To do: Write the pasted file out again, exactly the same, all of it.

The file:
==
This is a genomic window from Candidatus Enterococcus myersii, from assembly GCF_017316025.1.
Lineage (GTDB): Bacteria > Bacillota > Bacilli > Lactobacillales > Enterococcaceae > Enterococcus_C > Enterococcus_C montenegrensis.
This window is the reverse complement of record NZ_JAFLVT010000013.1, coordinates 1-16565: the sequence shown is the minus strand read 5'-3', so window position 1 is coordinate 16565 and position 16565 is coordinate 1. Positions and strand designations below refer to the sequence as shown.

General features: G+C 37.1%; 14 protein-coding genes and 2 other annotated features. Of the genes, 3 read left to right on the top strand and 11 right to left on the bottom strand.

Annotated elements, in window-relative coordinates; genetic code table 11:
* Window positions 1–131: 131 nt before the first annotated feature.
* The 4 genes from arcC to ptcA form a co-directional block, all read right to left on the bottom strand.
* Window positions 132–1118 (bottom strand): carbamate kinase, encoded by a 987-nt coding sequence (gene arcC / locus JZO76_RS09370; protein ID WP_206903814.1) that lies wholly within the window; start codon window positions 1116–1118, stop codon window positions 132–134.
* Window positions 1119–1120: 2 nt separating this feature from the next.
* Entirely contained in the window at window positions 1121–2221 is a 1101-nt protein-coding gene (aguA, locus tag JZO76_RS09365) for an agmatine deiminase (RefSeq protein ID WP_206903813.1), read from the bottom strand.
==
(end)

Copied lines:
This is a genomic window from Candidatus Enterococcus myersii, from assembly GCF_017316025.1.
Lineage (GTDB): Bacteria > Bacillota > Bacilli > Lactobacillales > Enterococcaceae > Enterococcus_C > Enterococcus_C montenegrensis.
This window is the reverse complement of record NZ_JAFLVT010000013.1, coordinates 1-16565: the sequence shown is the minus strand read 5'-3', so window position 1 is coordinate 16565 and position 16565 is coordinate 1. Positions and strand designations below refer to the sequence as shown.

General features: G+C 37.1%; 14 protein-coding genes and 2 other annotated features. Of the genes, 3 read left to right on the top strand and 11 right to left on the bottom strand.

Annotated elements, in window-relative coordinates; genetic code table 11:
* Window positions 1–131: 131 nt before the first annotated feature.
* The 4 genes from arcC to ptcA form a co-directional block, all read right to left on the bottom strand.
* Window positions 132–1118 (bottom strand): carbamate kinase, encoded by a 987-nt coding sequence (gene arcC / locus JZO76_RS09370; protein ID WP_206903814.1) that lies wholly within the window; start codon window positions 1116–1118, stop codon window positions 132–134.
* Window positions 1119–1120: 2 nt separating this feature from the next.
* Entirely contained in the window at window positions 1121–2221 is a 1101-nt protein-coding gene (aguA, locus tag JZO76_RS09365) for an agmatine deiminase (RefSeq protein ID WP_206903813.1), read from the bottom strand.